Photo Credit: Courtesy
Hanukiyah created by world famous Venetian Glass Blower Maestro Gianni Toso

December is here and unless you live in Panama, it’s cold outside and the sun sets in the late afternoon.  It’s at this exact time when we need it most that the Jewish Holiday of Chanukah comes to bring warmth and light into our lives.  And while it’s only eight nights in the middle of an entire Winter, lighting the Menorah provides a welcome vacation to keep us from hibernating until Pesach.

There is something fascinating about the relationship between light and darkness.  For example, one can only appreciate the true beauty of a starry night after leaving the city and its street lamps behind.  And in the pitch-black of a country midnight, the effect of the tiniest firefly is magnified and can be seen from far away.


In many ways, this is the essence of Chanukah.  The profoundly outnumber Jewish guerilla force fought off the well-trained and massive Syrian-Greek army.  The few Jews who clung to their tradition survived amongst the throngs who fell to assimilation.  And of course, there is the famous miracle of Chanukah itself: a single vial of pure olive oil was discovered and lasted for a full eight nights until new oil could be pressed to keep the Menorah burning in the Holy Temple.

There is a fascinating midrash about the history of this vial of pure oil.  The night before his historic confrontation with his brother Esav, Yaakov Avenu returned alone across a river to retrieve “little vessels,” (Rashi on Beresheit 32:25).  One might ask, what is the purpose of tiny jars to a wealthy man engaged preparing to meet his arch-nemesis?  Here our Rabbis teach that Yaakov Avenu was retrieving the very vial of pure olive oil that would later be discovered by the Maccabis many generations later for use in lighting the Menorah.  Of course it was worth going back across the river to retrieve it!

Little deeds can have tremendous ramifications.  Or as better said in Chovot HaLevavot—the 1,000-year-old Jewish manual of personal development—“a small light can shine forth and push away much darkness.”

And sometimes a small act of kindness can help to extinguish an inferno.  This past month saw thousands of Israeli families evacuated from their homes due to raging fires across the country; entire communities were forced to flee to shelters with nothing but the clothes on their backs.  In the midst of this horrifying experience, I heard a story from an Israeli friend that brought a smile to my face and tears to my eyes.  He was at the grocery store—along with the rest of his neighborhood—buying industrial cleaning supplies to repair the damage to his home done by smoke and ash.  A big burly man pushed his way to the front of the line yelling that he only had a few minutes and needed to buy a bunch of toothbrushes and toothpaste.  Figuring he’d lost his mind, no one wanted to be the one to ask what was going on.  And then feeling the suspense as he shoved his credit card towards the cashier, the man decided to explain himself, “I know a lot of people are at the shelter right now without any of their stuff and it’s bad enough to have your house burned down, now they won’t even get to brush their teeth in the morning?!!?  I gotta run this stuff over to them before my lunch break finishes and I get in trouble at work.”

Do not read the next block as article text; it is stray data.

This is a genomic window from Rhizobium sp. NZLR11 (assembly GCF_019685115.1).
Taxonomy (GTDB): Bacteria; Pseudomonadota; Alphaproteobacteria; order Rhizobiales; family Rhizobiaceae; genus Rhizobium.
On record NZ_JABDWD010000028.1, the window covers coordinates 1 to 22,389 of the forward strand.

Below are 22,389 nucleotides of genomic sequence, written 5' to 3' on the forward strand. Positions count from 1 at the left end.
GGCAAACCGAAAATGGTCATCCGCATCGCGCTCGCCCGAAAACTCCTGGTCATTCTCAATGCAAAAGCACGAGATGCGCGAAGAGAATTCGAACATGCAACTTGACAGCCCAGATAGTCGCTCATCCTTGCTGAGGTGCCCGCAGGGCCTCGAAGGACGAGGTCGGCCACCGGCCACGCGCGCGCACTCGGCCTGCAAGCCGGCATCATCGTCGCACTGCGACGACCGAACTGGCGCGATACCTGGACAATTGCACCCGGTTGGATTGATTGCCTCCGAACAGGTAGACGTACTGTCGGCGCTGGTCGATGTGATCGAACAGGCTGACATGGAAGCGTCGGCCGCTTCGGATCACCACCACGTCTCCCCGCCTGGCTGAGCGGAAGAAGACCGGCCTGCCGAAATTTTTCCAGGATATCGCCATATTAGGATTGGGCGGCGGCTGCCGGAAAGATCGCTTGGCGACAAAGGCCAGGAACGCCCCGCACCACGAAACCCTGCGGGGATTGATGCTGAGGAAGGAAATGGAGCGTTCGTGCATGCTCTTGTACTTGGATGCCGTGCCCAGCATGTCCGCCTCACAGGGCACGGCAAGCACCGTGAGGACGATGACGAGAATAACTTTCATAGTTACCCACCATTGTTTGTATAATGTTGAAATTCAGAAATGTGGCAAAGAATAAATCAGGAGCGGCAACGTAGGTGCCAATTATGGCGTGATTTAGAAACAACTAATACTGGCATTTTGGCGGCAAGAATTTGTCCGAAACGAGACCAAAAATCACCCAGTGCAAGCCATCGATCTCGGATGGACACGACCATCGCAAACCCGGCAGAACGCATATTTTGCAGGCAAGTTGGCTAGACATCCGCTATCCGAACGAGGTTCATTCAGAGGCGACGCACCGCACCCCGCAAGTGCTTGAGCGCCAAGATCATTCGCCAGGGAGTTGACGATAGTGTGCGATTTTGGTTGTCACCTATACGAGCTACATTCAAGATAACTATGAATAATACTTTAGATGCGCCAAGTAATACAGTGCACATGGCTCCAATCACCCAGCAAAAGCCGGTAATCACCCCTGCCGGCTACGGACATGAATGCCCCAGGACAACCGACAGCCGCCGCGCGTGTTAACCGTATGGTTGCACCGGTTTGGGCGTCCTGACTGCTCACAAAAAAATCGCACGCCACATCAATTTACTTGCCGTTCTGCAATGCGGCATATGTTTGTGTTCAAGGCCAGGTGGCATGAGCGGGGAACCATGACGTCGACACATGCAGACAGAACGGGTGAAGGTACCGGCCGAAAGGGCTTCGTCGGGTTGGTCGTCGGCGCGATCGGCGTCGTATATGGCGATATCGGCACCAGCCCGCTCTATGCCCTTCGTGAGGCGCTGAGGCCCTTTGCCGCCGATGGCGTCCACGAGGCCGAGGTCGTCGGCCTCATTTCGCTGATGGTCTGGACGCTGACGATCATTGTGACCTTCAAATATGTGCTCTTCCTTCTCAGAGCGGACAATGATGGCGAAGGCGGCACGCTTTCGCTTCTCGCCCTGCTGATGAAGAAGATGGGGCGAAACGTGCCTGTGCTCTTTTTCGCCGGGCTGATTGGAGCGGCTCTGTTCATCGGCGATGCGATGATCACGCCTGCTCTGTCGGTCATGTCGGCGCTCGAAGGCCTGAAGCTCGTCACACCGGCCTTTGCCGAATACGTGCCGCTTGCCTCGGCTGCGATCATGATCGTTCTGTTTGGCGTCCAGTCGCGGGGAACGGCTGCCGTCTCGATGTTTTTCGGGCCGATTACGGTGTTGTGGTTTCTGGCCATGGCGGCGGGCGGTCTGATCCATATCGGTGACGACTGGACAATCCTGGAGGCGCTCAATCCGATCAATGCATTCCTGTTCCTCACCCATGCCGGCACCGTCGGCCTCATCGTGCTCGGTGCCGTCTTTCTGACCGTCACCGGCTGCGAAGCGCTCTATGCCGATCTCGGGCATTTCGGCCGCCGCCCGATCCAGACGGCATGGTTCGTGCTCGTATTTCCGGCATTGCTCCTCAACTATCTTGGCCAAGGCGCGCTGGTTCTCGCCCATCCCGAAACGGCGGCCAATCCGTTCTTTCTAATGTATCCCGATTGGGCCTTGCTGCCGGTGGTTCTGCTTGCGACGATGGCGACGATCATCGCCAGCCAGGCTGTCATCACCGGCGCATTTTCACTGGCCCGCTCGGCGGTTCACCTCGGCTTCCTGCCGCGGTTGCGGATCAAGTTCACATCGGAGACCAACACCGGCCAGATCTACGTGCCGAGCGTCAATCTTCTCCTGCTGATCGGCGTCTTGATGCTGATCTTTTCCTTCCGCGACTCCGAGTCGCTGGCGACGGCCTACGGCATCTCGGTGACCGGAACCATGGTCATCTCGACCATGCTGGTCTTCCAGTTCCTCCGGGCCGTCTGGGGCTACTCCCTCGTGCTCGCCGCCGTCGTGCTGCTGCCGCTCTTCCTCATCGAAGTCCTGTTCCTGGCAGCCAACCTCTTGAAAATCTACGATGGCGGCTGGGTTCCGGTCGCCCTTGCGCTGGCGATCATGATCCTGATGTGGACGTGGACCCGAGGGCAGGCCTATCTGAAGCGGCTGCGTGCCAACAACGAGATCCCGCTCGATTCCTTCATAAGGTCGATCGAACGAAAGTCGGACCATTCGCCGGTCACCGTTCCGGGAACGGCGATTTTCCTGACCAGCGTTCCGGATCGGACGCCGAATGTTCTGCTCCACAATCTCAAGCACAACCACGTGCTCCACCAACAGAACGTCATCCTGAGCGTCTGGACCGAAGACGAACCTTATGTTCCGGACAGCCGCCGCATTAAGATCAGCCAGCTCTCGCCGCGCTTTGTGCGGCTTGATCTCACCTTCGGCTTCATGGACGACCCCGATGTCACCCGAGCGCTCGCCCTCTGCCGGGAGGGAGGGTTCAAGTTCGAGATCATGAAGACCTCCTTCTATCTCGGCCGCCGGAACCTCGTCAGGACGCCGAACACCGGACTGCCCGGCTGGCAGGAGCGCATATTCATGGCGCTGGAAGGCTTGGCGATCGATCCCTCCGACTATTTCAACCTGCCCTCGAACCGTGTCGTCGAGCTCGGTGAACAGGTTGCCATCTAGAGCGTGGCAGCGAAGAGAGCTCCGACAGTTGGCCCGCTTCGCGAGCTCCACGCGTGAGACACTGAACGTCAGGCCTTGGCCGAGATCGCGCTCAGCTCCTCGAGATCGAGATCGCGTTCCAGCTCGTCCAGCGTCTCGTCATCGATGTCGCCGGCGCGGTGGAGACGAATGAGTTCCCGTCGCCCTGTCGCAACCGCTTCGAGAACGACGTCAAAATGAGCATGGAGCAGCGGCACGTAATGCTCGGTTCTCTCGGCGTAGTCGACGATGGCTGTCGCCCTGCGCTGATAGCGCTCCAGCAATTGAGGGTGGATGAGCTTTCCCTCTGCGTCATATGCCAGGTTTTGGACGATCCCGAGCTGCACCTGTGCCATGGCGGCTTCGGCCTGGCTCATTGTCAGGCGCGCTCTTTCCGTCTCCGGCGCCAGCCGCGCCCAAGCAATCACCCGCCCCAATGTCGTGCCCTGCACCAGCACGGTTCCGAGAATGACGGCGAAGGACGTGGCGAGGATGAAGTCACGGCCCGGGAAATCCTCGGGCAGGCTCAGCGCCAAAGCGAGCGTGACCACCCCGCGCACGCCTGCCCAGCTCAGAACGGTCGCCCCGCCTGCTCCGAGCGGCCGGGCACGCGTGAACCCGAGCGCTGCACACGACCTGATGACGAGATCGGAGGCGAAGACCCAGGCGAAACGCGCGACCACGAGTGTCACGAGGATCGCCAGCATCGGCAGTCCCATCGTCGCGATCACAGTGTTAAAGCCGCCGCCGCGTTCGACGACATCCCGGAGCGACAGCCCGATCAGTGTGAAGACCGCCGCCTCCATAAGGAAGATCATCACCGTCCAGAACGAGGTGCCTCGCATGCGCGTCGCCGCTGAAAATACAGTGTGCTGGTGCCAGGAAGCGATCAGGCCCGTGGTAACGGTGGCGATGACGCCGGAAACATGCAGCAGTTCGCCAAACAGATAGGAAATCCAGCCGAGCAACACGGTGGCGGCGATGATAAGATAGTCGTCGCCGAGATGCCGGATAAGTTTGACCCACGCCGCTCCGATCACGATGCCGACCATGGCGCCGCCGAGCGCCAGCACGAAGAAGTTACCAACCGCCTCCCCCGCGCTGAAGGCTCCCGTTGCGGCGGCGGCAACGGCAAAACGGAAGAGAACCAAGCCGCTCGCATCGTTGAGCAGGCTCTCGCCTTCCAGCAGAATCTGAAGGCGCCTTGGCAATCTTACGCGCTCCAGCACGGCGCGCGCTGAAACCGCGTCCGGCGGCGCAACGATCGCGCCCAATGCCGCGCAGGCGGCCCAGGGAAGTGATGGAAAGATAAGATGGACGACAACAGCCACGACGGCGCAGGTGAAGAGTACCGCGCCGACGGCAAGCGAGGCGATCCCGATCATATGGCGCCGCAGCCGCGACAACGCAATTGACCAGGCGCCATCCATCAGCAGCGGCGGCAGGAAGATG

Clearly this message reached the rest of the people in line who started grabbing cosmetics, food, candy, and toys from the aisles and passed up money to donate these items to their fellow Jews in a time of need.  Suddenly the burly man at the front of the line was holding a wad of cash and bags filled with necessities for families with treats for their children.  Suddenly the store’s owner appeared with tears on his cheeks and said, “Please don’t pay for this, I want the Mitzvah of donating everything, just help me load the truck and let’s distribute it together.”  And so it was.

One cannot know the impact of a singular act until after the fact looking back to see how their loving kindness may have changed The World for the better.  A single candle can light up an entire room and a single vial of oil can be cause for national celebration.  And sometimes a handful of toothbrushes can give us faith in the goodness of our fellow man.


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Jacob L. Freedman, MD, is a psychiatrist and a business consultant based in Jerusalem, Israel. His new book, Off The Couch, is available from Menucha Publishers and Dr. Freedman can be most easily reached via his website: